Prove your humanity

Recordings of short-beaked echidnas talking to one another have been captured by Curtin University researchers.

The rare recordings of the monotremes grunting, cooing and wheezing are described to be a scientific first, with Curtin researchers saying these recordings provide important insight into the lives of echidnas.

Dr Christine Cooper, along with other Curtin researchers, were observing wild short-beaked echidnas at Dryandra National Park near Narrogin when the recordings were obtained.

The team left a camera and microphone unattended at an entrance of a cave Echidnas frequented.

Dr Cooper says the sounds are made very rarely and only recorded during breeding season.

“So, although we don’t know the purpose or understand the meaning of the short-beaked echidna’s grunting and cooing, we have only heard them from adult animals during the breeding season, suggesting echidnas only find their voice when reproductively active.”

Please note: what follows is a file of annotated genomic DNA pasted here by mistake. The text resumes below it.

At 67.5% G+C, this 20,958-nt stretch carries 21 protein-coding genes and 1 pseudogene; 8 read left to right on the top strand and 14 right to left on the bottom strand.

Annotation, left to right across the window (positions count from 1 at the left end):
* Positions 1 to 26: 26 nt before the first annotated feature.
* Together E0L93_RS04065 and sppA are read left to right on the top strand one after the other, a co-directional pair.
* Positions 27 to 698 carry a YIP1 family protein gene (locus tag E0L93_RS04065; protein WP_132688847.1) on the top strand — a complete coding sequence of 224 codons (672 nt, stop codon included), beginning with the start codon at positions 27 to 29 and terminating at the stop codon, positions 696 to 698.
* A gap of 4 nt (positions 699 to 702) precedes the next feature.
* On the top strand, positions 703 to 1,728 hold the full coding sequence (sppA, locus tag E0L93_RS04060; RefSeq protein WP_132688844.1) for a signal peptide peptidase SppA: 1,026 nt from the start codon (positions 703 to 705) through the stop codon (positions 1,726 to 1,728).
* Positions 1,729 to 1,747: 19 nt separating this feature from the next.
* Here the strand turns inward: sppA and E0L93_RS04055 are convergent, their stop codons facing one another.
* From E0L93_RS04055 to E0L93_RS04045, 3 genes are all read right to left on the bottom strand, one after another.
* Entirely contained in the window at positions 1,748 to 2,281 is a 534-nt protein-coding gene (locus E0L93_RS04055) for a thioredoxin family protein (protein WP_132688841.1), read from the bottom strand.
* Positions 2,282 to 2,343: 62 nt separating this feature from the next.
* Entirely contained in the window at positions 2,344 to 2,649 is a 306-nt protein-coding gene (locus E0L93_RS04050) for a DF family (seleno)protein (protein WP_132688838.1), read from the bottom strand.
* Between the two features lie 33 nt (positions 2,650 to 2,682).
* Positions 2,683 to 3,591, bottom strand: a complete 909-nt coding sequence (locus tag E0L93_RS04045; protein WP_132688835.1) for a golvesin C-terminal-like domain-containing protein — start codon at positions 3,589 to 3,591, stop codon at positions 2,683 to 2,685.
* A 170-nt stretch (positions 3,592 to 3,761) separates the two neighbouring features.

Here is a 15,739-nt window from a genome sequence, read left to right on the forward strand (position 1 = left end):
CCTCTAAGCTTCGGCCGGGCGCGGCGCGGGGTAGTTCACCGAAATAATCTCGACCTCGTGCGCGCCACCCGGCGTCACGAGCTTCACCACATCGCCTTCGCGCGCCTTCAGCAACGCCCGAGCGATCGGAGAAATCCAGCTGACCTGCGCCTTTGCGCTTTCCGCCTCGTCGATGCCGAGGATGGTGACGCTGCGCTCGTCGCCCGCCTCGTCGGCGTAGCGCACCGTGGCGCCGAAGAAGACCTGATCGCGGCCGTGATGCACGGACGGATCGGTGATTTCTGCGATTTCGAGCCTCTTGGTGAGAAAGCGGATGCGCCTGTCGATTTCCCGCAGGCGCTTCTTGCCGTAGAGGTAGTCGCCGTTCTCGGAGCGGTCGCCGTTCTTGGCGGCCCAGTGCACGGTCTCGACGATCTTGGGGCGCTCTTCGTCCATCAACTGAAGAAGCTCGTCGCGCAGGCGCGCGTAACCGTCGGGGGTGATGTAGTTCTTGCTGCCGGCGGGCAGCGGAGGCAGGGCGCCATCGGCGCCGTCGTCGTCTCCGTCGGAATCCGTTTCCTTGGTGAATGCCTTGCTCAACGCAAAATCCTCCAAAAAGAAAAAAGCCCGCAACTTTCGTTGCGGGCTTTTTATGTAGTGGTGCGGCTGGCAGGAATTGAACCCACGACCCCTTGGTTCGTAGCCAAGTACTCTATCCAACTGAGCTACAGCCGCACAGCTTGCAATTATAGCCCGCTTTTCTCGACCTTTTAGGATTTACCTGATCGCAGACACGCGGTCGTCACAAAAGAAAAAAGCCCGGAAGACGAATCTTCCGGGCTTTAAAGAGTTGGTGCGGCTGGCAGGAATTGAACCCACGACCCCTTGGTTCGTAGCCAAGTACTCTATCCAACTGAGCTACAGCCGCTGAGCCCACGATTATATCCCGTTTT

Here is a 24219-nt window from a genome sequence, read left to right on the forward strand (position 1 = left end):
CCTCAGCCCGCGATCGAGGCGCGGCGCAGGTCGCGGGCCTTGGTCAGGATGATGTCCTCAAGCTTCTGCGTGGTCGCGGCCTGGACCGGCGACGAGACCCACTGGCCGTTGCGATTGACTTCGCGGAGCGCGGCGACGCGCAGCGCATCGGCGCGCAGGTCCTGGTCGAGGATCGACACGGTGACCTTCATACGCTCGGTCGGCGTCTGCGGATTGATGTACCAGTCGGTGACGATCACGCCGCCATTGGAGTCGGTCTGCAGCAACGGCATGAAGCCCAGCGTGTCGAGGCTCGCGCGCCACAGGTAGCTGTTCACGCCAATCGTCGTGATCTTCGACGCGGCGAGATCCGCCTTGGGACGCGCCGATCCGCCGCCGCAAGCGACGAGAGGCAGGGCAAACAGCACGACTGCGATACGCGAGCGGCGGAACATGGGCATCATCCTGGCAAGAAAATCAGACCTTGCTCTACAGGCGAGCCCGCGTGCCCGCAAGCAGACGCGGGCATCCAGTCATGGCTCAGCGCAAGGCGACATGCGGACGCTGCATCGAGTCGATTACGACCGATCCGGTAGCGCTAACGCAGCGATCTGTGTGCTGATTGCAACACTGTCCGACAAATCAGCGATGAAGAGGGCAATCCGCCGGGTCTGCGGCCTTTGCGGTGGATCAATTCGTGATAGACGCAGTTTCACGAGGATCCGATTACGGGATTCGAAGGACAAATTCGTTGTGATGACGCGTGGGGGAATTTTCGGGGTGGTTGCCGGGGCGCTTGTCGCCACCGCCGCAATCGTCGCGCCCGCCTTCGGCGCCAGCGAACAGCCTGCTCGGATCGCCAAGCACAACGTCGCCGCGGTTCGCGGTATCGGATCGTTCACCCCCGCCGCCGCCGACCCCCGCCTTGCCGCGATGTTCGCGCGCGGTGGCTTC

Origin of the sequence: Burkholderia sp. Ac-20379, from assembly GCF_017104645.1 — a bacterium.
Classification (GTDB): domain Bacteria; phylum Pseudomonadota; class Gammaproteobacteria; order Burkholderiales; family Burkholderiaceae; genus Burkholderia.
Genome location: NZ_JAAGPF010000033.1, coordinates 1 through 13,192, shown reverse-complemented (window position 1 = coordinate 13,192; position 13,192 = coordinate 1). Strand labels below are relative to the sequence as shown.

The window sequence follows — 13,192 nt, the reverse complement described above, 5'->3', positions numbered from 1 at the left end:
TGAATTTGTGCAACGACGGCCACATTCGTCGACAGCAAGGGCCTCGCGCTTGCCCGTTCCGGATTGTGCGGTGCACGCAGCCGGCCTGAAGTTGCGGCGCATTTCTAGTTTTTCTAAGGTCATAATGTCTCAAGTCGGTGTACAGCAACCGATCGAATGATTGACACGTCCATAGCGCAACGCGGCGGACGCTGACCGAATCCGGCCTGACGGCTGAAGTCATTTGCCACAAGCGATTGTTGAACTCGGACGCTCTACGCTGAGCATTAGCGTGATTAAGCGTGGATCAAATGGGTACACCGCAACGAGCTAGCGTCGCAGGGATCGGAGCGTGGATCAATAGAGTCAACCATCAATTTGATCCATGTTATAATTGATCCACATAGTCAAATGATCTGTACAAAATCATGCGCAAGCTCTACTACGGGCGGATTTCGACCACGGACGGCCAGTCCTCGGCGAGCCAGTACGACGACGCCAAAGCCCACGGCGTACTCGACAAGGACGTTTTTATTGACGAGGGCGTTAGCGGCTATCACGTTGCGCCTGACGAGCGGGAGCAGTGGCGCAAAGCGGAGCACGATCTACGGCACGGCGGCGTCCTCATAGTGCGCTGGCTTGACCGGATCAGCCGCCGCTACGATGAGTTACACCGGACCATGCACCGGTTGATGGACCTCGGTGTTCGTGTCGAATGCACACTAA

Echidna. Photo: Supplied.

Dr Cooper says there has been ongoing scientific debate about the echidna’s ability to make noise. Some argue the echidna’s sounds are simply to do with the animal’s breathing, while others say it may have to do with communication with other animals.

She says this discovery could help solve that debate, as well as other scientific debates revolving around when early mammals began communicating through sound.

“If both monotremes and other mammals vocalise, this suggests that the common ancestor of these two evolutionary lineages could also vocalise,” Dr Cooper says.